Guide to tackling a server refresh project
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The server lifecycle of a data center may vary, and understanding the right reasons to upgrade can help you figure out when to put aging servers out to pasture.
Businesses rely on servers that provide the computing power for critical applications, allow users and customers to interact, produce work, and generate valued revenue. As with most business assets, servers have a limited working life and need to be replaced periodically. Eventually, every server comes off lease or reaches end-of-life; new features and capabilities are constantly appearing, promoting the acquisition of new servers. Yet, technologies like virtualization are extending the working life of modern servers. As a consequence, the actual point where a new server is justified has become a bit murky. Let's cover the top five reasons to consider a server upgrade.
Upgrade servers that do not provide important features
Each new server model introduces support for the latest features, such as new memory types, processors with new extensions, more aggressive power throttling or conservation features, or advanced thermal management such as liquid cooling. TechTarget's 2012 Data Center Decisions survey reported that 36% of IT professionals replace older servers to improve the data center's energy efficiency. As another example, it would be almost impossible to achieve worthwhile levels of virtualization on systems with processors that did not include Intel VT or AMD V extensions. New server acquisitions are often required when new data center initiatives -- such as consolidation projects -- are initiated.
Upgrade servers that do not provide satisfactory workload performance
Servers do not wear out in the traditional mechanical sense, but workload performance will typically degrade over time as more demanding application updates and patches converge with a growing user base. For example, enormous storage traffic demanded by the current user/customer base may simply overwhelm the server's network bandwidth, or a current software release may rely on chipset features that don't exist on the current system -- both resulting in poor response times and performance problems. If a host server can no longer meet the growing computing demands of applications and users, newer and more powerful systems may be required.
Upgrade servers that have become unreliable or cannot be maintained
Most organizations do not service or repair their own server hardware. Instead, they rely on annual maintenance agreements between the business and the server vendors (or even third-party vendors). As years go by, parts become scarce and vendors often focus their service organization on more recent product offerings, charging far more money to service older systems. Eventually, the cost of maintenance contracts becomes prohibitive and an upgrade to a later system is easier to justify in lower service agreements and troubleshooting/maintenance costs.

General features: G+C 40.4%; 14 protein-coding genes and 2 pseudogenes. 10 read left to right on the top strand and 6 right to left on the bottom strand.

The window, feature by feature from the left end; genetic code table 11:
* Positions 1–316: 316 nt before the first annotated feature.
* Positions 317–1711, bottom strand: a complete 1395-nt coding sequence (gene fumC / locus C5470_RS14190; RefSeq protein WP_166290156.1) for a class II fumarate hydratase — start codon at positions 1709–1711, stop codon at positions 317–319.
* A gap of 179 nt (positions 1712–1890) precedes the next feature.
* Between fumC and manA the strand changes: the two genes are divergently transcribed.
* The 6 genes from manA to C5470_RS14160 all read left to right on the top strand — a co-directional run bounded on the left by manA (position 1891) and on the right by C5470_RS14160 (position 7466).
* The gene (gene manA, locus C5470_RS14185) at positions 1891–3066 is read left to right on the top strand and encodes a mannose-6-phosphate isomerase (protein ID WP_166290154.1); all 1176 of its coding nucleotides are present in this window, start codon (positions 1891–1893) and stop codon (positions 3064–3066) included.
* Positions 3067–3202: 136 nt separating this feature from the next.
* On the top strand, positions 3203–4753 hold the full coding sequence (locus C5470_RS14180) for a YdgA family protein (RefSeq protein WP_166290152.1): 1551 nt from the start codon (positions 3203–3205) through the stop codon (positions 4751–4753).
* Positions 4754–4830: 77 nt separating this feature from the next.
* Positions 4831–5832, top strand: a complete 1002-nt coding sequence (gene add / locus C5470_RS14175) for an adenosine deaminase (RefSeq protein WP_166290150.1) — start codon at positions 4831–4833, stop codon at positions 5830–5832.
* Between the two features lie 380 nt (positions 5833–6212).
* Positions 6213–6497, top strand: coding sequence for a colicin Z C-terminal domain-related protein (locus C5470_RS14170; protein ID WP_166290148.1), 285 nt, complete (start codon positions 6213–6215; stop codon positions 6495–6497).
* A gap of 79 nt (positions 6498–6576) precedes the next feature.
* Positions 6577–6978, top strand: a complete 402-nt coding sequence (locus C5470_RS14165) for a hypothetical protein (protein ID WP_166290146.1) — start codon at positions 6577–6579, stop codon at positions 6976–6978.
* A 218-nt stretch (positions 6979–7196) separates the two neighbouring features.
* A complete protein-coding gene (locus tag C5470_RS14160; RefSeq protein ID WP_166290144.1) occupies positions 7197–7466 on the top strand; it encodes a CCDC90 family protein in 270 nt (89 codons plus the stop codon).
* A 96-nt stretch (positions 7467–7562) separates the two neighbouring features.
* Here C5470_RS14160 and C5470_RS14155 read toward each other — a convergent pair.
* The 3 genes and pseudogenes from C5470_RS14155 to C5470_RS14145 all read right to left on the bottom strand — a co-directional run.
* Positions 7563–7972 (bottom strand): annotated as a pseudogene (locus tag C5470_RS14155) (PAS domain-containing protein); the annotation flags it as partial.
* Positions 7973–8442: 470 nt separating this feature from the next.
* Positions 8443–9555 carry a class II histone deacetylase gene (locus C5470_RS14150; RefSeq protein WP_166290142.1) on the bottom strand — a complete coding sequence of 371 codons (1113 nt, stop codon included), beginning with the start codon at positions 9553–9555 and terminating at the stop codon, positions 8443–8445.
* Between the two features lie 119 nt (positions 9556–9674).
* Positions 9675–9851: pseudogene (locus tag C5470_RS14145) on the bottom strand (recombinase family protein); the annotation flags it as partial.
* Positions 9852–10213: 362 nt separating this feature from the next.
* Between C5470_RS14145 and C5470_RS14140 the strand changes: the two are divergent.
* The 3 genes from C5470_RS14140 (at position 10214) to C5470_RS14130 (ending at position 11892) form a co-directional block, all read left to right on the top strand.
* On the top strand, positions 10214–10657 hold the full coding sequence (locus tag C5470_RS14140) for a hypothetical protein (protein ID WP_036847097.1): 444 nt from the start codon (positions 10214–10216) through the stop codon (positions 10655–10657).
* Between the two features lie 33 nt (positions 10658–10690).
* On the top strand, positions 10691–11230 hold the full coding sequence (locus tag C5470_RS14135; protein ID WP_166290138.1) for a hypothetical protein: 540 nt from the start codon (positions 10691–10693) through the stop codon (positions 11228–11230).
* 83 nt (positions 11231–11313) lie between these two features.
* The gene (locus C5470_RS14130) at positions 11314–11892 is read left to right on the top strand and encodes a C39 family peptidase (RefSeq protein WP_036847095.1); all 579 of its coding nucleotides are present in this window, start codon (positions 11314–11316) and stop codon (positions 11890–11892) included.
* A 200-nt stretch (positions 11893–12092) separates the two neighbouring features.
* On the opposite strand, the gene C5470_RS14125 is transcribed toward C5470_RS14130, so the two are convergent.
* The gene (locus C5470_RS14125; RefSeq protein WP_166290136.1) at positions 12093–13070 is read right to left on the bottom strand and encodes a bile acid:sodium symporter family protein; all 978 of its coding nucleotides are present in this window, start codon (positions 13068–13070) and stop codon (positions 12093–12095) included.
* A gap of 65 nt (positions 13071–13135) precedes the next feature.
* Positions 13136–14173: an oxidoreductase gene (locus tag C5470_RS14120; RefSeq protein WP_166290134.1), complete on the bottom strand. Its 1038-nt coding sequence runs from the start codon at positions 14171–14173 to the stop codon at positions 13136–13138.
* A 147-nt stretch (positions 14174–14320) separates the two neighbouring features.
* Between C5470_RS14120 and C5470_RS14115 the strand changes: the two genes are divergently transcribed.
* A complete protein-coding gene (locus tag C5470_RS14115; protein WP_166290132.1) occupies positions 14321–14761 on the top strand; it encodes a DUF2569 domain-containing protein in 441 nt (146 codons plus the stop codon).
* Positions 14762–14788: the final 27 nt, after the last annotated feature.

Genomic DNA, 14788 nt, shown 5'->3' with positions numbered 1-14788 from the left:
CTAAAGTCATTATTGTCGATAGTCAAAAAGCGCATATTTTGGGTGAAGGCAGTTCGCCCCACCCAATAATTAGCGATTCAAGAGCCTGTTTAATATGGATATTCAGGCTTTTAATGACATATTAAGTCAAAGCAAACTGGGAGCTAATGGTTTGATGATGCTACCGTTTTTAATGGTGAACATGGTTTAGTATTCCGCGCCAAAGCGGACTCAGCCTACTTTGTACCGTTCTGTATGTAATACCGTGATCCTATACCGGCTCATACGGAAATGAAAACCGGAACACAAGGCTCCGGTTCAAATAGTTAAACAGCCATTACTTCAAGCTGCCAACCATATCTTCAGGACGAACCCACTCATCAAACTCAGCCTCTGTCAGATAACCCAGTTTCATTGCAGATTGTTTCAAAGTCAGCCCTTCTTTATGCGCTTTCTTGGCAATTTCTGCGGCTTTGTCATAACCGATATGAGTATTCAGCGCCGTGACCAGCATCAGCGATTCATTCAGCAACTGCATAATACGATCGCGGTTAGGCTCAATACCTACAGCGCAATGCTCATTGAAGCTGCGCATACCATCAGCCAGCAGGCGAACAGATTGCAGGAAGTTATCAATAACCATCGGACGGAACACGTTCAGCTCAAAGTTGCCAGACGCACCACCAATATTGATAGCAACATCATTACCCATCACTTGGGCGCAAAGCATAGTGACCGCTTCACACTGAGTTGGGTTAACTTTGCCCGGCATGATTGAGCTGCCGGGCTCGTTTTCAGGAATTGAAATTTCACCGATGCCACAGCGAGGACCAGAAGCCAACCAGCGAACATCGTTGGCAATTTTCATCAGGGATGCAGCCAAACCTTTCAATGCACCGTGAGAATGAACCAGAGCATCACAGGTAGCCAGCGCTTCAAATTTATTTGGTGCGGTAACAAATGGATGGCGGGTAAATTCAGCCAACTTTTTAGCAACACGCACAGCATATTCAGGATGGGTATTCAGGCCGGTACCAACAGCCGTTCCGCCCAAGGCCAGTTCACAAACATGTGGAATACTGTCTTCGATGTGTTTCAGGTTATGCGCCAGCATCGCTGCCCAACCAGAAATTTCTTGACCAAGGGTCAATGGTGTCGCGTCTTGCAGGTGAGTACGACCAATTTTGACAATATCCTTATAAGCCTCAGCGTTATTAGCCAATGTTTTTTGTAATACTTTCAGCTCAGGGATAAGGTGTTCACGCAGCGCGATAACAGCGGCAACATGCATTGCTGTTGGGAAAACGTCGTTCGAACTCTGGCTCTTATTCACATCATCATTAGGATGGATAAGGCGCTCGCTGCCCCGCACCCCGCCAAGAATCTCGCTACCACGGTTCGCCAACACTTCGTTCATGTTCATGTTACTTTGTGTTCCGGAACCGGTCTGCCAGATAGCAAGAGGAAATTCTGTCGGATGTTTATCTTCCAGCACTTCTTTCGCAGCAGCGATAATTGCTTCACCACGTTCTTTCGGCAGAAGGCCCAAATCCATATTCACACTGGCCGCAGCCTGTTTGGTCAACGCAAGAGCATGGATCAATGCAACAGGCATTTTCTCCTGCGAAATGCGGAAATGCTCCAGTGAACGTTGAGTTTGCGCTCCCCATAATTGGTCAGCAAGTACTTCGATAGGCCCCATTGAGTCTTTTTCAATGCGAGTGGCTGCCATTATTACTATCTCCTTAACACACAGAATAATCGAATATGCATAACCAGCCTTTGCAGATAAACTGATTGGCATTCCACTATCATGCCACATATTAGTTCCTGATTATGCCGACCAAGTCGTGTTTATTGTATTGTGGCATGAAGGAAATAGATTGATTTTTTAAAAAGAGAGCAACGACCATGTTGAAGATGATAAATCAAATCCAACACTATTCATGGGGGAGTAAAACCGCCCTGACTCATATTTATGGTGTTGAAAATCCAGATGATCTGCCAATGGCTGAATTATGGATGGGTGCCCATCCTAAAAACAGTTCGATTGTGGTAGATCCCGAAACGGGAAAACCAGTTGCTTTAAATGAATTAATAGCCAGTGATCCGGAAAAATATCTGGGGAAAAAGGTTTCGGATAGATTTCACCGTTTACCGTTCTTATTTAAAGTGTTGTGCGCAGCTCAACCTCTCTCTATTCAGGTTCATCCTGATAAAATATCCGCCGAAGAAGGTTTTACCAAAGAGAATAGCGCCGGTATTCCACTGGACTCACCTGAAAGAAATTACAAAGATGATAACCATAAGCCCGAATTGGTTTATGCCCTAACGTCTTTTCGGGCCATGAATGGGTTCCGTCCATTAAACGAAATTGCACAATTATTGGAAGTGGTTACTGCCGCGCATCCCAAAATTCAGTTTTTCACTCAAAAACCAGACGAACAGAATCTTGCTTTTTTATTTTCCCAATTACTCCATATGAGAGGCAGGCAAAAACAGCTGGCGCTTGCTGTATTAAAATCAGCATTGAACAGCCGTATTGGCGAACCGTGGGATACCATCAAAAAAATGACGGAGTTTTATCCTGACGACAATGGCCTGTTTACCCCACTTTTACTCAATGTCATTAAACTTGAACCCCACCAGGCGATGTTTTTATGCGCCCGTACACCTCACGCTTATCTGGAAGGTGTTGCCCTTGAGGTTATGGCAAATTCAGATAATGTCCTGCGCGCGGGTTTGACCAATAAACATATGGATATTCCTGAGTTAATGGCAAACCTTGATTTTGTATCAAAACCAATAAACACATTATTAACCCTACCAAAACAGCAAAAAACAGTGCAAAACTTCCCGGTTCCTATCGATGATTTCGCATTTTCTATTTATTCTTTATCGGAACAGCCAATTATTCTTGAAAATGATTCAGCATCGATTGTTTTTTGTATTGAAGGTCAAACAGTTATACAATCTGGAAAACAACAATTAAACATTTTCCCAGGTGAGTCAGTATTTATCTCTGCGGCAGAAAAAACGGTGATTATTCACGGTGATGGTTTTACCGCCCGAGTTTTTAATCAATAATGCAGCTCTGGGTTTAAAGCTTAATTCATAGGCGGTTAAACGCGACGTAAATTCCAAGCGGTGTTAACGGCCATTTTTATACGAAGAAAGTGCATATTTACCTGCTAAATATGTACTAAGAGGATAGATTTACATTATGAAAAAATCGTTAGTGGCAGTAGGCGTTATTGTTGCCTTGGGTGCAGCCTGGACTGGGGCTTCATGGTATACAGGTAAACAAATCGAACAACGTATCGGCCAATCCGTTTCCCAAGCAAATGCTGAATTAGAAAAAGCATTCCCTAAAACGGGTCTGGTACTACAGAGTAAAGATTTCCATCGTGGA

Upgrade servers that are out of computing resources
A business may dictate a certain minimum of workloads allocated to each physical server to ensure satisfactory consolidation. In other cases, IT may establish a minimum pool of computing resources to be maintained for workload-balancing purposes. It may be possible to optimize the computing resources allocated to any underperforming workloads, or even perform workload balancing to move some workloads to other available servers (freeing resources for the remaining applications). But older servers that fall below these minimum capabilities are prime candidates for upgrades.
The server lifecycle must support management initiatives
Companies with larger data centers often standardize on hardware-based management subsystems such as Dell Remote Access Card (DRAC) or Integrated Lights-Out (iLO), or may opt for systems management tools that can examine and control the hardware infrastructure. While this works well in homogeneous environments, businesses with a mix of heterogeneous systems can face serious gaps in management coverage, especially in older servers that are improperly or incompletely supported. Older systems are frequently replaced to provide a full picture of data center status and ensure the most granular management control.
The end of the server lifecycle is inevitable, but the timing and urgency of those upgrades can vary dramatically depending on the size and needs of your data center. Still, IT professionals should recognize some common situations that may warrant a server upgrade cycle: typically any situation that impairs the servers' capabilities, compatibility, reliability and control.
Stephen J. Bigelow asks:
How long is your server lifecycle?
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